Friday, June 19, 2015

try a little tenderness

"I am in awe of the forgiveness given freely by relatives of the victims.  Juxtaposed against acts of retribution in the Middle East, it is a clear reminder that grace is the cornerstone of civilization."

> Reader Comment, the New York Times, Charleston story

After reading that Charleston's shooter had in previous months seemed to be "casing" a local mall there (questioning store workers about what time they closed, what time do they go home, being weird, etc.) I had the sense that maybe what this person wanted was to


That maybe racist stuff wasn't part of it.  He just wanted to be one of those "shooting" people, and be on the news.

The mall didn't work out because the mall security banned him from the mall...then he chose the historic church as a target.

I thought, "Just somebody's dumb kid who wanted to 'be somebody' -- to 'identify' -- to be part of something negative (mistaking negativity for power), a group, or an attitude -- wanting to inhabit a role..."

Another NYTimes Commenter pointed out that in states where the legislature has legalized open carry in public, at church, at picnics, at bars, etc., they have not voted to legalize open carry in the statehouse.

It would seem kind of self evident that these children (21 years old, ok, but that's a recalcitrant child not a grown-up...) are copying each other.  He sees it on the news and says to himself, I want to do that.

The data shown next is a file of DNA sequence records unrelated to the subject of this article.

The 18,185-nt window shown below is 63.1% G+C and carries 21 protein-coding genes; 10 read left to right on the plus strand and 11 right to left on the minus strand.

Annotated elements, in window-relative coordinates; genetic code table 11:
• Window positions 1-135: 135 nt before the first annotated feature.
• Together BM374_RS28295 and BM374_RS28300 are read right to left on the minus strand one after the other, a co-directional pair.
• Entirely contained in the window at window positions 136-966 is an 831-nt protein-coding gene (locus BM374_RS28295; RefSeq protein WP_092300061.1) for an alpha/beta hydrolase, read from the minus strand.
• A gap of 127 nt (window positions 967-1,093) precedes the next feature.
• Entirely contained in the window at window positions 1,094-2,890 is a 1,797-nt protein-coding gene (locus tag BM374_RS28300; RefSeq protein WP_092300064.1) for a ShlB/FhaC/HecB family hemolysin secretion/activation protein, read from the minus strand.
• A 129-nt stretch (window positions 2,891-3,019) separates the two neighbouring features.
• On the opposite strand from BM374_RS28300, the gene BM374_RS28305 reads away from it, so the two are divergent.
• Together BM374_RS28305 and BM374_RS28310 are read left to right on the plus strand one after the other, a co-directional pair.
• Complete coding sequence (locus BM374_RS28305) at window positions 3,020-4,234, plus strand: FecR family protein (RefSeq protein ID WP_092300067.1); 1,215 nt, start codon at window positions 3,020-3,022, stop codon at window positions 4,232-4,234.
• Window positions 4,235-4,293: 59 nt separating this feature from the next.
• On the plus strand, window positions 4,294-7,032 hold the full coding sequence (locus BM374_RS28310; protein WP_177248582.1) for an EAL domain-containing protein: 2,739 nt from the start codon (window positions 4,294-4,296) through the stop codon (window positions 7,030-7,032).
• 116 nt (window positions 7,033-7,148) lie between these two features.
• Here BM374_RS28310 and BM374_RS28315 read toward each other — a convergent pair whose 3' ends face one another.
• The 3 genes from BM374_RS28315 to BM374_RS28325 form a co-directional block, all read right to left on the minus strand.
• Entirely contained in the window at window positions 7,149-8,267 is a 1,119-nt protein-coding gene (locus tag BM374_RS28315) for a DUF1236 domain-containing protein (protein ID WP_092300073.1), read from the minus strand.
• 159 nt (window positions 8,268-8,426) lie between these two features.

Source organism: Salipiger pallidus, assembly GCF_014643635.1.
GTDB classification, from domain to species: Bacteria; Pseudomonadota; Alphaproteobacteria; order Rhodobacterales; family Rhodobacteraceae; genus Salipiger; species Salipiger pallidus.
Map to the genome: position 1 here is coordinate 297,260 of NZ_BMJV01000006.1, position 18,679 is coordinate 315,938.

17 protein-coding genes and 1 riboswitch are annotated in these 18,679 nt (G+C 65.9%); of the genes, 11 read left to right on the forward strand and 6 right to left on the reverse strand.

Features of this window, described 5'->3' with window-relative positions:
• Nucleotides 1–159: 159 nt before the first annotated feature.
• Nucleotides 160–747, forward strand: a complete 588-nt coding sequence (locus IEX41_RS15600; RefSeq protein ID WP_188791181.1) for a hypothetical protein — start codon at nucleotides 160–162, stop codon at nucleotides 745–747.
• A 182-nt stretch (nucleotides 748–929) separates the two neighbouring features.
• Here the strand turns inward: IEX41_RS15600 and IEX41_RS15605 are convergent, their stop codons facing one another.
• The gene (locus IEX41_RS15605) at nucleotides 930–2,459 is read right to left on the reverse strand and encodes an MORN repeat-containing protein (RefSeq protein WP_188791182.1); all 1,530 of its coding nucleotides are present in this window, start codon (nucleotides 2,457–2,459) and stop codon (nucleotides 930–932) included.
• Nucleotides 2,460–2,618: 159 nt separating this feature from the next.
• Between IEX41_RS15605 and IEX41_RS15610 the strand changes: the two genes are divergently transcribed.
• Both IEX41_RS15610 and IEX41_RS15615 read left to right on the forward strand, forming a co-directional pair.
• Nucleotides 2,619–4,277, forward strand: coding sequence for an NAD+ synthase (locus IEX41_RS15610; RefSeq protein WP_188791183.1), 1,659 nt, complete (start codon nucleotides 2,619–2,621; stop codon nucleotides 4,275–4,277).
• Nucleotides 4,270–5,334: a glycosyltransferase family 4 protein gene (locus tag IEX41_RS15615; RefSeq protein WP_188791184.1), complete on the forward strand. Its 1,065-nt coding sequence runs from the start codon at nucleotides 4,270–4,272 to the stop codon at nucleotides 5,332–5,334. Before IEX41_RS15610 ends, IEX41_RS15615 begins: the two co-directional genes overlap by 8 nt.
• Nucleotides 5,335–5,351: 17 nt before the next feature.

In reading about this Charleston tragedy, I learned something I didn't know before -- there's an organization called the Southern Poverty Law Center that keeps track of "hate groups" -- they show a map of the U.S. and in each state you see a number -- and that's how many hate groups exist there.

South Carolina has 19.  Ohio has 27 (WTH).  Pennsylvania has 38; New York, 44; Georgia, 28; West Virginia, 9; Virginia, 27; Minnesota, 8.  Iowa has two hate groups.  North Dakota also has 2.  South Dakota has 4.  Wyoming has 1.  (a hate shortage?)  Florida has 50; California, 57; Texas 36; New Jersey, 40....

South Carolina's governor underwhelms, with her camera-aimed emotional babbling.  Shallow thinking.

With some of these elected officials, they don't really seem like leaders, themselves, they seem more like someone is "scripting" them.

The best people are cats and dogs.


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